5 Essential Items for Every Daypack

Posted by  Friday, August 22 2014 6:00 am
Published in Blogs > On the Trail > Hiking
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Ascend D2400 Daypack

 

Day hiking for most folks is a much needed, quick getaway from life's demands. An easy walk along a paved trail at a metro park or a 3- or 4-mile trek up a mountain and back can attract different types of hikers.

However, there's one common thread for day hikers: a daypack. Day hikes of any length or effort are best supported with a daypack. They hold many gear items, from a GPS and map, and/or a small water purifier and ample food supply for longer hikes. But no matter what type of hike is on the schedule, your daypack should be stocked with the following five essential items:

1. Pocket knife — The pocket knife is one tool that handles multiple tasks. Peeling an apple or cutting a stick to serve as a splint, a sturdy blade is vital. A locking blade is a safe way to go and offers a secure tool when down pressure is needed to make the cut or chop.

2. Duct tape — A piece of this miracle-fix material holds a loose boot sole on, stops a failing trekking pole from collapsing on itself, and serves as an efficient patch on rain gear torn by branch or thorn.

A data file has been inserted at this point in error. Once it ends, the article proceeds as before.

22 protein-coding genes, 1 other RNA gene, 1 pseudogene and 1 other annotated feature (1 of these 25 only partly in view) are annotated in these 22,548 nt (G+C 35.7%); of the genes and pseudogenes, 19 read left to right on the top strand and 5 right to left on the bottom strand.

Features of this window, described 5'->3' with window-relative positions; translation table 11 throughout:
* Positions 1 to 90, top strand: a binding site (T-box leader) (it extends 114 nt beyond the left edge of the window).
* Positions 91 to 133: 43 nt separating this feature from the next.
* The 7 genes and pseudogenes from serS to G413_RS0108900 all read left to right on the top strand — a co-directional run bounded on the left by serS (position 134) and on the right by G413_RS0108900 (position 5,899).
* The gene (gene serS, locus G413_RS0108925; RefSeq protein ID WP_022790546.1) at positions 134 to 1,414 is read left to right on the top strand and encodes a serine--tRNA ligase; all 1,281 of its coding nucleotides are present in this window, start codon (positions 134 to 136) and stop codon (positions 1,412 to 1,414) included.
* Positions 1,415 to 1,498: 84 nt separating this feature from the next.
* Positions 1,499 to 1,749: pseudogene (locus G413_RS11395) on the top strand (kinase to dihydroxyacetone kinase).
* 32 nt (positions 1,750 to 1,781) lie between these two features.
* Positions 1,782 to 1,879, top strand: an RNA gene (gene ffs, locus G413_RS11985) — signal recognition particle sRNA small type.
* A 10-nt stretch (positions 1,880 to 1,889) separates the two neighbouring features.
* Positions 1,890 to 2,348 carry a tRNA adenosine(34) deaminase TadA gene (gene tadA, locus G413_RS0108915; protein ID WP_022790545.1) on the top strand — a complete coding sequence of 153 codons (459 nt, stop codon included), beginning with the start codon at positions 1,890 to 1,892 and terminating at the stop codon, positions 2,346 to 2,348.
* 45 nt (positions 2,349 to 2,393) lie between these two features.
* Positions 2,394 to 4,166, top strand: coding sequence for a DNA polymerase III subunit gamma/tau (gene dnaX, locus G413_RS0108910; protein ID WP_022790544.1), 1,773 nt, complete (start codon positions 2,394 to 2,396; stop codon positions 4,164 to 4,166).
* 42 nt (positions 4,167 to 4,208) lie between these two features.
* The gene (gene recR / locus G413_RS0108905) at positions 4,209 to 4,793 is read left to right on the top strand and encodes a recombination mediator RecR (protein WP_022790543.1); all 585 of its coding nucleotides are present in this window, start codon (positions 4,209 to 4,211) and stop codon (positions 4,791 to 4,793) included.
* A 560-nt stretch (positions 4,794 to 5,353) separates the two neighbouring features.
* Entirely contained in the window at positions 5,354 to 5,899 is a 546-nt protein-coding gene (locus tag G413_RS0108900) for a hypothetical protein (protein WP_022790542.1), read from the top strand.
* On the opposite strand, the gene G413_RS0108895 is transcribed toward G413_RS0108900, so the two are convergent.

3. Emergency shelter (space blanket) — If things go bad and you have to spend a night or even a few hours on the trail waiting on help to arrive, this little sheet of metalized fabric will keep you warm and dry. Emergency blankets also make a ground cloth for sitting and enjoying lunch. The bonus is it weighs little and folds to space-saving size.

4. Compass — A GPS is a fun and common tool found in the hands of many day hikers on the trail. Smart phones sporting a GPS function work well as long as cell towers are within range. So why a tote a compass? It's a well-functioning back up that doesn't need batteries, towers or satellites. Just be sure you polish up your compass reading skills before setting out.

5. First-aid Kit — Not a full blown, emergency surgery kit, but a basic compact first-aid kit for scrapes and cuts. Be sure the kit includes a couple doses of pain relievers that also reduce inflammation, in case you twist an ankle.

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Robert Loewendick
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Robert Loewendick is a freelance outdoor writer and guidebook author with work regularly published in magazines, newspapers and websites, both in the U.S. and in Canada. Spending days and nights surrounded by the natural world is not a hobby, but instead a lifestyle for Loewendick. Whether fly-fishing a mountain stream or cruising a Great Lake for angling adventures, hiking miles of tame trails or wild ones, paddling calm lakes or running rapids, Loewendick's days outdoors regularly end at a campsite. His award-winning writing has earned him active memberships in Outdoor Writers Association of America and Outdoor Writers of Ohio. 

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